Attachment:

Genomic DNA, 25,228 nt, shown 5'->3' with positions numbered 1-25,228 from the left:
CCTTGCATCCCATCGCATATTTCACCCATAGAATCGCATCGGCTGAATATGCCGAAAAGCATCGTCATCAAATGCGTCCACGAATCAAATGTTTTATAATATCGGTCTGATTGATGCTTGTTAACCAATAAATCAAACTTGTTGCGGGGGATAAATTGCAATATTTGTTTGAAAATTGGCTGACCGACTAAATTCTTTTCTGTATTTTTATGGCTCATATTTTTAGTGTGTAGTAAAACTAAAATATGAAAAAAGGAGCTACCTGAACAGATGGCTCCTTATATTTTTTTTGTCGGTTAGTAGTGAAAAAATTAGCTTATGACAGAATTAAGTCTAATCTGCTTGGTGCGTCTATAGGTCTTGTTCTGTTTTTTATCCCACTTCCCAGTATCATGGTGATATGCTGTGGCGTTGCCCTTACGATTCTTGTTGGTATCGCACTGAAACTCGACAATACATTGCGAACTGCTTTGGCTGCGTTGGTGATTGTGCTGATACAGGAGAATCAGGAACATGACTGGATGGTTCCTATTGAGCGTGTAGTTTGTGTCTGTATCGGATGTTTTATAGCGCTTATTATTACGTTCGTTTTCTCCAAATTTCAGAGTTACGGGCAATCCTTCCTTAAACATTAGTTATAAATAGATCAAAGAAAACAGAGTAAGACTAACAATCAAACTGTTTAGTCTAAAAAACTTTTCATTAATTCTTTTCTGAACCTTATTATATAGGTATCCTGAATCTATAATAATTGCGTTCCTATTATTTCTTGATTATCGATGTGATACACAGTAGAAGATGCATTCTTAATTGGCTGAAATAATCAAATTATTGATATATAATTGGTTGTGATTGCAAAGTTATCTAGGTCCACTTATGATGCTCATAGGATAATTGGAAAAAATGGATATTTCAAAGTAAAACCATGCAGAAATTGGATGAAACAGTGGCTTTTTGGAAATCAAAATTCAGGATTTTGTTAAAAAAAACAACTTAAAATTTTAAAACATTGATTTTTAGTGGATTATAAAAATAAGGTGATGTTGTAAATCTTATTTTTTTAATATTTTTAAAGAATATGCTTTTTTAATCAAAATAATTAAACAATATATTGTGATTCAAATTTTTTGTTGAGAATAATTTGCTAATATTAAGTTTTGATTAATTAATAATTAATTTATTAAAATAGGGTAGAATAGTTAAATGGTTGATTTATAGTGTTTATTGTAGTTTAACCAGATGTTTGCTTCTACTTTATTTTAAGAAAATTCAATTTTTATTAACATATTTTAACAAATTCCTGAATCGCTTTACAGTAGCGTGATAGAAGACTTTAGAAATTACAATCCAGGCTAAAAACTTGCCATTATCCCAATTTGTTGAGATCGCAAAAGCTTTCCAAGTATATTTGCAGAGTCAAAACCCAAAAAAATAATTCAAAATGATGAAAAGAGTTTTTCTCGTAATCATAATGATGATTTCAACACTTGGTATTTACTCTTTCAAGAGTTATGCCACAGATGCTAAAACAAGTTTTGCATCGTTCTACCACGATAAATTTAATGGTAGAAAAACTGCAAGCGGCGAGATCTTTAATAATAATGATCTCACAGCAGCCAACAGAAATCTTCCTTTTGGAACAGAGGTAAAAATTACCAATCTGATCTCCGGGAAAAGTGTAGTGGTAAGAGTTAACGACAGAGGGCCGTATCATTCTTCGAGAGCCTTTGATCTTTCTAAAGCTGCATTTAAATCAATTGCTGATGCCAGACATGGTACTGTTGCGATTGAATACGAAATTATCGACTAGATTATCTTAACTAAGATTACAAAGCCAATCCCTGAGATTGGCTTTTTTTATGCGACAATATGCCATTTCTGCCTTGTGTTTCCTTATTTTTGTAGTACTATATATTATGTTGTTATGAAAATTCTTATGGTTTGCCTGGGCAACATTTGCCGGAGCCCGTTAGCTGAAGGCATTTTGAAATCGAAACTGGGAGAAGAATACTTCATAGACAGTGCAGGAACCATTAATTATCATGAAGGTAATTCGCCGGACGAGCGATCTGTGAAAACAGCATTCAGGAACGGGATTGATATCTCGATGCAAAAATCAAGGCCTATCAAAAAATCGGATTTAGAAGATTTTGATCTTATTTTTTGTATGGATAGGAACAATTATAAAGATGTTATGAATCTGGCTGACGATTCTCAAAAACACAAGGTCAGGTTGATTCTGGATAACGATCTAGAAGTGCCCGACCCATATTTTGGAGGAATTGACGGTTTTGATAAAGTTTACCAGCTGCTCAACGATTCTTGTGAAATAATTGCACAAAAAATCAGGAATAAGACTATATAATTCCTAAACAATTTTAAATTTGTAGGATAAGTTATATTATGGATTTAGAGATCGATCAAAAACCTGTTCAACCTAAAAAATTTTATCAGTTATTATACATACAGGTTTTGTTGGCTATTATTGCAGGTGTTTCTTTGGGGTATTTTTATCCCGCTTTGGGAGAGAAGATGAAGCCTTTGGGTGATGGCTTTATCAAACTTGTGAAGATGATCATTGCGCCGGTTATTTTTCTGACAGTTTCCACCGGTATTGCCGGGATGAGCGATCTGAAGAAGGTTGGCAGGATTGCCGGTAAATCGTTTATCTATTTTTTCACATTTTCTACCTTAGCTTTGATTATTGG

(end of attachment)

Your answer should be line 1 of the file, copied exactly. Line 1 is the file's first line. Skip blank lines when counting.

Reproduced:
Genomic DNA, 25,228 nt, shown 5'->3' with positions numbered 1-25,228 from the left: